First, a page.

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The fruit fly and its comb-shaped neurons

The fruit fly is one of the best-studied organisms in the world. Yet it still leaves questions unanswered. For example, how some of its neurons develop special, comb-like shape dendrites. ESI-scientists just conducted a study to answer it. And discovered something astonishing.

The fruit fly’s body is tiny. The question it is supposed to answer is big: How do its dendrites, the part of a neuron that receives stimuli, optimize their structure? That is what André Ferreira Castro, neuroscientist in the lab of Hermann Cuntz at the Ernst Strüngmann Institute (ESI) and his colleagues at the German Centre for Neurodegenerative Diseases (DZNE) in Bonn intended to find out: “We wanted to know: which rules do dendrites follow when they are growing? Do they follow an inherent blueprint and what they will look like is therefore completely predictable? Is their growth determined by external factors? Or is there a completely different plan?“, says André Ferreira Castro. Their findings have just been published in the scientific journal eLife.

The researchers focused on a type of neuron of the fruit fly larva, also known as c1vpda. The dendrites of these neurons have a very distinct shape: If you look at them under the microscope, they resemble little combs. This allows them to perceive the contraction of the larva body wall particularly well, an important information that the animal uses to coordinate its crawling movement.

The fruit fly in time lapse

Which process leads to this comb-like shape during development? A question that has not been adequately clarified yet. To change that, the ESI-scientists took a closer look at the fruit fly at different stages of development in an extensive collaboration with the lab of Gaia Tavosanis at the DZNE. They prepared embryos and larvae of the fruit fly in which c1vpda is labelled with a fluorescent marker to better observe and quantify the development of its dendrites in time-lapse movies. They were able to show a sequence of differentiation stages: before the dendrites reach their final shape, they go through multiple stages in which they (1) form branches and (2) partially retract them before they (3) stabilize and (4) expand those branches while the animal grows.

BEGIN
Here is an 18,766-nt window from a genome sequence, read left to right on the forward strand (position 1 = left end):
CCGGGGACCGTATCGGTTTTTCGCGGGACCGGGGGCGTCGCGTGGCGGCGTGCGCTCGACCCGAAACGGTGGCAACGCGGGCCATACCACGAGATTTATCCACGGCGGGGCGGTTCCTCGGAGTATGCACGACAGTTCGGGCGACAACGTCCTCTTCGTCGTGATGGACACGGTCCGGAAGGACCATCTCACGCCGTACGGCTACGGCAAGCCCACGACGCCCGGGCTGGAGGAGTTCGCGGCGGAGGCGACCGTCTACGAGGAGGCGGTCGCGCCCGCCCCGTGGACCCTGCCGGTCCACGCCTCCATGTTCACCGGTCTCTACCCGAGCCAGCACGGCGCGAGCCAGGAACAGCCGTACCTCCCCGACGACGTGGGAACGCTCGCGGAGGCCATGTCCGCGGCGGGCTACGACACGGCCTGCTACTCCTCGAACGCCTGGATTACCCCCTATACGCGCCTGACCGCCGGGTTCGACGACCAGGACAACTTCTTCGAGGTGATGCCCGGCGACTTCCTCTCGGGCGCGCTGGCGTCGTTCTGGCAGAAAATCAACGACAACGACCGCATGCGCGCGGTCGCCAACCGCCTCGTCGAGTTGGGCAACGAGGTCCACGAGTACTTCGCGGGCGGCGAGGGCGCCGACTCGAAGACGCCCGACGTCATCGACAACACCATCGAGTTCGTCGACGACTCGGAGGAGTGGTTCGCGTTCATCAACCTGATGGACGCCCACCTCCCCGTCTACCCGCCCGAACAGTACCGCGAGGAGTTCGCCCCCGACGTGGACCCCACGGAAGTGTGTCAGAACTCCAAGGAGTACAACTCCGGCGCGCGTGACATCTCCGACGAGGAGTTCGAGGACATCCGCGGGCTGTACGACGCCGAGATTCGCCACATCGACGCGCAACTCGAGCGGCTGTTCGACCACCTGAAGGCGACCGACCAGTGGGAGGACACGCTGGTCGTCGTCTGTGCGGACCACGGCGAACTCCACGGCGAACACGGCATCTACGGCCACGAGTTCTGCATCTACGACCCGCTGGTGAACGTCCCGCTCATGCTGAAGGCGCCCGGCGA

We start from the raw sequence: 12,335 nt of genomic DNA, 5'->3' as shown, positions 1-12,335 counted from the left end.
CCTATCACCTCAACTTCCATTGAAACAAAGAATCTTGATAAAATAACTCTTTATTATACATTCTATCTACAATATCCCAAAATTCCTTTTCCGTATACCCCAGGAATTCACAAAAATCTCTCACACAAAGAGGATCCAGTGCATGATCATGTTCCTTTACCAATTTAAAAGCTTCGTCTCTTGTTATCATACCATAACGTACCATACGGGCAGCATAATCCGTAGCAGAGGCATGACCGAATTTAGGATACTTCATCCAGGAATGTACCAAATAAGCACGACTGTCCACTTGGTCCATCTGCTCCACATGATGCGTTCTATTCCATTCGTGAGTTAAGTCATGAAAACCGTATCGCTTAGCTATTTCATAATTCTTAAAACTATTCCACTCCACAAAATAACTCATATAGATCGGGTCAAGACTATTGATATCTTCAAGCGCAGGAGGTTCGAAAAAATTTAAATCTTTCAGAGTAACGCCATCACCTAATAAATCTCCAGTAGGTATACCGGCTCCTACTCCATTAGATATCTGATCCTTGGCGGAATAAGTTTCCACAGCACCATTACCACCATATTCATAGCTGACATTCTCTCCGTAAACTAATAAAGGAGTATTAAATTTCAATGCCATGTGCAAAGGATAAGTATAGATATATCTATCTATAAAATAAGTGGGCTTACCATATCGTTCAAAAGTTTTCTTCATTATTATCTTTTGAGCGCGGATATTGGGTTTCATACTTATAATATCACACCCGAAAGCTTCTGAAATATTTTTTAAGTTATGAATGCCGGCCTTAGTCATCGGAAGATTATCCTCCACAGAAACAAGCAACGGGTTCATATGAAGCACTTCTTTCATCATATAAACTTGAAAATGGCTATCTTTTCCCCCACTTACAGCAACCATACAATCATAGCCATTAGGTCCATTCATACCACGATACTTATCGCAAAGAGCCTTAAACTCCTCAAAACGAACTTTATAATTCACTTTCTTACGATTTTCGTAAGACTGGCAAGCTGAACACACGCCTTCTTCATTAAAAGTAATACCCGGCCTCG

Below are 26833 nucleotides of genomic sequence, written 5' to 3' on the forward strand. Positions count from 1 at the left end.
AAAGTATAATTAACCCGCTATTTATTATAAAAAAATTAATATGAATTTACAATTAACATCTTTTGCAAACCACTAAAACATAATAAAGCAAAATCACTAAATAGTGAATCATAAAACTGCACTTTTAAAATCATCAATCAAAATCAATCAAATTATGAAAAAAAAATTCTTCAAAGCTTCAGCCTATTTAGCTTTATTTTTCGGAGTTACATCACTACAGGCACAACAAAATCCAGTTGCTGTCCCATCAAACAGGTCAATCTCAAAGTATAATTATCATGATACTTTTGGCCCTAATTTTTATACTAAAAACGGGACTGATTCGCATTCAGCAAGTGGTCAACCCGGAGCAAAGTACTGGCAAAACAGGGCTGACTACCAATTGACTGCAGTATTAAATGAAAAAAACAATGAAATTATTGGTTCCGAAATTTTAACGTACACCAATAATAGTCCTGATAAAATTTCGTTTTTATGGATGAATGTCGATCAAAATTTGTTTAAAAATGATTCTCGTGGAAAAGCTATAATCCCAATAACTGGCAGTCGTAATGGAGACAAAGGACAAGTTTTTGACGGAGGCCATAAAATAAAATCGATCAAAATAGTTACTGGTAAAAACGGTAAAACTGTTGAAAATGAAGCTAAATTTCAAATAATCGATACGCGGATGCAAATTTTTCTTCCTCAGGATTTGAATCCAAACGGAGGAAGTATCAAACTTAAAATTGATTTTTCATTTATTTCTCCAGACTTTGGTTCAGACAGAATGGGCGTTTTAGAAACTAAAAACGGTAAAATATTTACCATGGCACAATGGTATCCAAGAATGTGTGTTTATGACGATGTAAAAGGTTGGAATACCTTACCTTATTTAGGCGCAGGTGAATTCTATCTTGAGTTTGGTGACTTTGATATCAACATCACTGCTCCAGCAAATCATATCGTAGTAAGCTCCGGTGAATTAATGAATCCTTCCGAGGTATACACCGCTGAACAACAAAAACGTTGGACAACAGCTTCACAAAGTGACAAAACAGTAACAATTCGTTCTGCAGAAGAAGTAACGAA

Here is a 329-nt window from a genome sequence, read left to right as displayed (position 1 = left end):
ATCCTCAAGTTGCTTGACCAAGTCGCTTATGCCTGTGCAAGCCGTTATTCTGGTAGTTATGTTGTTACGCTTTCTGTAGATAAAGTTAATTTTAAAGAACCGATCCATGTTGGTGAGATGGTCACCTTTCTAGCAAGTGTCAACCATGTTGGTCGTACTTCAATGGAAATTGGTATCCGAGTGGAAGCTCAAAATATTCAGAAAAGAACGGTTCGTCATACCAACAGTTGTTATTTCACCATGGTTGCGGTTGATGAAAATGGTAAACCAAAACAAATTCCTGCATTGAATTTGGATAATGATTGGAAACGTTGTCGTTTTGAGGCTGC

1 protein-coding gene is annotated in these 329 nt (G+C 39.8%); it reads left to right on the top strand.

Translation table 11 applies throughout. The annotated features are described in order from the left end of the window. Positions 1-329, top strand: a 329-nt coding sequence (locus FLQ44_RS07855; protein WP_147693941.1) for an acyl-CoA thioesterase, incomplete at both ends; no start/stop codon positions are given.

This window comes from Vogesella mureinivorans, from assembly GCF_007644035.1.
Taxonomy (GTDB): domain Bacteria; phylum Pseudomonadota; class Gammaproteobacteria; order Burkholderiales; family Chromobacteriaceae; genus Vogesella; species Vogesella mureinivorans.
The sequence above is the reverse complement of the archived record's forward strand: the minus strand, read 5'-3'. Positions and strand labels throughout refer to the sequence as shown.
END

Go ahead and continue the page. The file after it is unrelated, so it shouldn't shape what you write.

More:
“Having established a putative functional role of the retraction phase, the next question was: on what principles does it operate? How does it improve the branching structure to maintain the best possible functionality of the dendrites?“, says André Ferreira Castro. To find out by which rules dendrites grow and retract, he and his colleagues at the Cuntz Lab created a computer model based on the time-lapse data that simulates the differentiation process described above. They added three variables: number of branch points, total length, spanning area. “Every time we compared the computer-generated data to the real data, it matched. When we took out one of the variables, it did not.”

Random growth process

It led the scientists to an astonishing finding: a stochastic process determines how these dendrites grow. In other words: random retraction. “That really surprised us the most! And it took us a while to believe it”, admits André Ferreira Castro. No wonder, the researchers were rather expecting to find some kind of molecular neuro-inherent blueprint. André Ferreira Castro: “That was one of the most fascinating results for me: There are no strict rules, neuronal development is flexible and adaptive, while optimizing function at the same time.” Although the fruit fly is so tiny and so well studied, it still holds big surprises.

>> original press release


Dr. Hermann Cuntz
Assoziierte Einrichtung - Ernst Strüngmann Institute (ESI) for Neuroscience
Frankfurt am Main
+49 69 96769-540

Katharina Hempel
Presse- und Öffentlichkeitsarbeit
Assoziierte Einrichtung - Ernst Strüngmann Institute (ESI) for Neuroscience
Frankfurt am Main
+49 69 96769-509


Ferreira Castro, A., Baltruschat, L., Stürner, T., Amirhoushang, B., Jedlicka, P., Tavosanis, G., Cuntz, H. Achieving functional neuornal dendrite structure through sequential stochastic growth and retraction. eLife 9(e0920). DOI